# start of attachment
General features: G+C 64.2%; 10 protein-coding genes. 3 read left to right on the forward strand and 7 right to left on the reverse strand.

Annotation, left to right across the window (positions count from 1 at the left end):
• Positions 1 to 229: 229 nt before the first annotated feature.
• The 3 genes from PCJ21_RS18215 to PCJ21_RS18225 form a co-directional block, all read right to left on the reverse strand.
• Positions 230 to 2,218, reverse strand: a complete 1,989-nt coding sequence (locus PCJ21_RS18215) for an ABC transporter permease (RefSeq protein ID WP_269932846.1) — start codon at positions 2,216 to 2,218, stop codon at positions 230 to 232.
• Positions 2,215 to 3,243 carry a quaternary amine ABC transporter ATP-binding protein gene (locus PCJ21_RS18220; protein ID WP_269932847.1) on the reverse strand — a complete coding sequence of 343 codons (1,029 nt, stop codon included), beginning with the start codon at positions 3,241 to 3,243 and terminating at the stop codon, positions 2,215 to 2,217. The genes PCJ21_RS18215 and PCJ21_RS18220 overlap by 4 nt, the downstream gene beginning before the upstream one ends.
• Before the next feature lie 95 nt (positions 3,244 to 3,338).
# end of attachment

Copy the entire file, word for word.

General features: G+C 64.2%; 10 protein-coding genes. 3 read left to right on the forward strand and 7 right to left on the reverse strand.

Annotation, left to right across the window (positions count from 1 at the left end):
• Positions 1 to 229: 229 nt before the first annotated feature.
• The 3 genes from PCJ21_RS18215 to PCJ21_RS18225 form a co-directional block, all read right to left on the reverse strand.
• Positions 230 to 2,218, reverse strand: a complete 1,989-nt coding sequence (locus PCJ21_RS18215) for an ABC transporter permease (RefSeq protein ID WP_269932846.1) — start codon at positions 2,216 to 2,218, stop codon at positions 230 to 232.
• Positions 2,215 to 3,243 carry a quaternary amine ABC transporter ATP-binding protein gene (locus PCJ21_RS18220; protein ID WP_269932847.1) on the reverse strand — a complete coding sequence of 343 codons (1,029 nt, stop codon included), beginning with the start codon at positions 3,241 to 3,243 and terminating at the stop codon, positions 2,215 to 2,217. The genes PCJ21_RS18215 and PCJ21_RS18220 overlap by 4 nt, the downstream gene beginning before the upstream one ends.
• Before the next feature lie 95 nt (positions 3,244 to 3,338).